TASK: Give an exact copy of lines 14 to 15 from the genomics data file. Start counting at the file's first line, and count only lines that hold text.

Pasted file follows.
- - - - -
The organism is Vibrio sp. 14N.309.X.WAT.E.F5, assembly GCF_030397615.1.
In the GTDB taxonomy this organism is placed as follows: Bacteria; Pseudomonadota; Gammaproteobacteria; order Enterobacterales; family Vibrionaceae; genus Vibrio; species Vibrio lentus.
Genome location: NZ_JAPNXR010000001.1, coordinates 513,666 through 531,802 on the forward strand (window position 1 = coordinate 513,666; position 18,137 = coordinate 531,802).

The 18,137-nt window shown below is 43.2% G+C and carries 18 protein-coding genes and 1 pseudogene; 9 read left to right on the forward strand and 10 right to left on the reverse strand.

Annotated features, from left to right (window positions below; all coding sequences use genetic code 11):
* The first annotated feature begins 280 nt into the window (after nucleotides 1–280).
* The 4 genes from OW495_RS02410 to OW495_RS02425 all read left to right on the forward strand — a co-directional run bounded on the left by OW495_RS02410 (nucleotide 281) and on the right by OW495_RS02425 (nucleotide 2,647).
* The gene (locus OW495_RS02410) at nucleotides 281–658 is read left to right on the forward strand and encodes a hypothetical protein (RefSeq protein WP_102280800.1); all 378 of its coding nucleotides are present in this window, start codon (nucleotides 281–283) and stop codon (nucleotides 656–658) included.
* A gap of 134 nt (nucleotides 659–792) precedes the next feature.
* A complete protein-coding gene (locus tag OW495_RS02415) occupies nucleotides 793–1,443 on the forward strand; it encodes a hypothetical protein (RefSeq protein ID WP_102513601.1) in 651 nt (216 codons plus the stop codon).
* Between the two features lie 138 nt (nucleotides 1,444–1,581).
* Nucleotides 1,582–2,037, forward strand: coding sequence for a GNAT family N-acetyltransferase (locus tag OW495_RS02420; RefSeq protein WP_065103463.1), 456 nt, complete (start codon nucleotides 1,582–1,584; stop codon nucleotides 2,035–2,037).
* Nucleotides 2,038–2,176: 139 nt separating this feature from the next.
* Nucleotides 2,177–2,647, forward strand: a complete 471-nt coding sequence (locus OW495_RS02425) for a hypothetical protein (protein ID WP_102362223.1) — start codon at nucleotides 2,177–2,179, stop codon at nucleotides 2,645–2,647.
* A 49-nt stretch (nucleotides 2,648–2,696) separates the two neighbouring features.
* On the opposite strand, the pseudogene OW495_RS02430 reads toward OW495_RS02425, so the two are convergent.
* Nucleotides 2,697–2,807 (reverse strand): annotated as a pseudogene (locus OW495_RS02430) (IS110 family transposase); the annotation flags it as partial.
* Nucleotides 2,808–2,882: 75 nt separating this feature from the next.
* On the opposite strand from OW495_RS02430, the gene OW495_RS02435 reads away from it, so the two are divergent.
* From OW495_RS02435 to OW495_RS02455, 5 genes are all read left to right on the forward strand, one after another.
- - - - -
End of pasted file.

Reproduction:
* Nucleotides 2,177–2,647, forward strand: a complete 471-nt coding sequence (locus OW495_RS02425) for a hypothetical protein (protein ID WP_102362223.1) — start codon at nucleotides 2,177–2,179, stop codon at nucleotides 2,645–2,647.
* A 49-nt stretch (nucleotides 2,648–2,696) separates the two neighbouring features.